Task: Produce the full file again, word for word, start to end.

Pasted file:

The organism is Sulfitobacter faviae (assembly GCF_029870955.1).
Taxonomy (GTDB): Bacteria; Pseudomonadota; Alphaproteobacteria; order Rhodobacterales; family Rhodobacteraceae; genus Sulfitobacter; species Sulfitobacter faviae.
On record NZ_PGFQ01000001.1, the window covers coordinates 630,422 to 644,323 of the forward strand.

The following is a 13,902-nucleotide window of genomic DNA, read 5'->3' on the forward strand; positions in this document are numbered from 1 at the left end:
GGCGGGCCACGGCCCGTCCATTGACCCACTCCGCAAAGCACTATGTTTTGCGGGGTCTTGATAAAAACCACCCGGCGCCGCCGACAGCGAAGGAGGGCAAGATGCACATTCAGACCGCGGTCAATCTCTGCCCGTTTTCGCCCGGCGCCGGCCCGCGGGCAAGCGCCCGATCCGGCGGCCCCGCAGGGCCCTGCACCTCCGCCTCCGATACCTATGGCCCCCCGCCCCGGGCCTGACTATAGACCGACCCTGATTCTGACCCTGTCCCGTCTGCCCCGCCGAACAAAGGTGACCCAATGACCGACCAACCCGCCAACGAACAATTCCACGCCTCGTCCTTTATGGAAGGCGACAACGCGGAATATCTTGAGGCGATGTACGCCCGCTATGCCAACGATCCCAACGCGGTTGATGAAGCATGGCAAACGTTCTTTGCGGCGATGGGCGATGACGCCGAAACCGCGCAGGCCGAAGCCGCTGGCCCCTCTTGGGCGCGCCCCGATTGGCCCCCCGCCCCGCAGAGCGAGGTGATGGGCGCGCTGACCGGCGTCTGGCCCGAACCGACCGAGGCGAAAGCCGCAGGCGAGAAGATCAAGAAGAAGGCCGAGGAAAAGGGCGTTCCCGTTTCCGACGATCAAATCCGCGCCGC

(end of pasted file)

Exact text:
The organism is Sulfitobacter faviae (assembly GCF_029870955.1).
Taxonomy (GTDB): Bacteria; Pseudomonadota; Alphaproteobacteria; order Rhodobacterales; family Rhodobacteraceae; genus Sulfitobacter; species Sulfitobacter faviae.
On record NZ_PGFQ01000001.1, the window covers coordinates 630,422 to 644,323 of the forward strand.

The following is a 13,902-nucleotide window of genomic DNA, read 5'->3' on the forward strand; positions in this document are numbered from 1 at the left end:
GGCGGGCCACGGCCCGTCCATTGACCCACTCCGCAAAGCACTATGTTTTGCGGGGTCTTGATAAAAACCACCCGGCGCCGCCGACAGCGAAGGAGGGCAAGATGCACATTCAGACCGCGGTCAATCTCTGCCCGTTTTCGCCCGGCGCCGGCCCGCGGGCAAGCGCCCGATCCGGCGGCCCCGCAGGGCCCTGCACCTCCGCCTCCGATACCTATGGCCCCCCGCCCCGGGCCTGACTATAGACCGACCCTGATTCTGACCCTGTCCCGTCTGCCCCGCCGAACAAAGGTGACCCAATGACCGACCAACCCGCCAACGAACAATTCCACGCCTCGTCCTTTATGGAAGGCGACAACGCGGAATATCTTGAGGCGATGTACGCCCGCTATGCCAACGATCCCAACGCGGTTGATGAAGCATGGCAAACGTTCTTTGCGGCGATGGGCGATGACGCCGAAACCGCGCAGGCCGAAGCCGCTGGCCCCTCTTGGGCGCGCCCCGATTGGCCCCCCGCCCCGCAGAGCGAGGTGATGGGCGCGCTGACCGGCGTCTGGCCCGAACCGACCGAGGCGAAAGCCGCAGGCGAGAAGATCAAGAAGAAGGCCGAGGAAAAGGGCGTTCCCGTTTCCGACGATCAAATCCGCGCCGC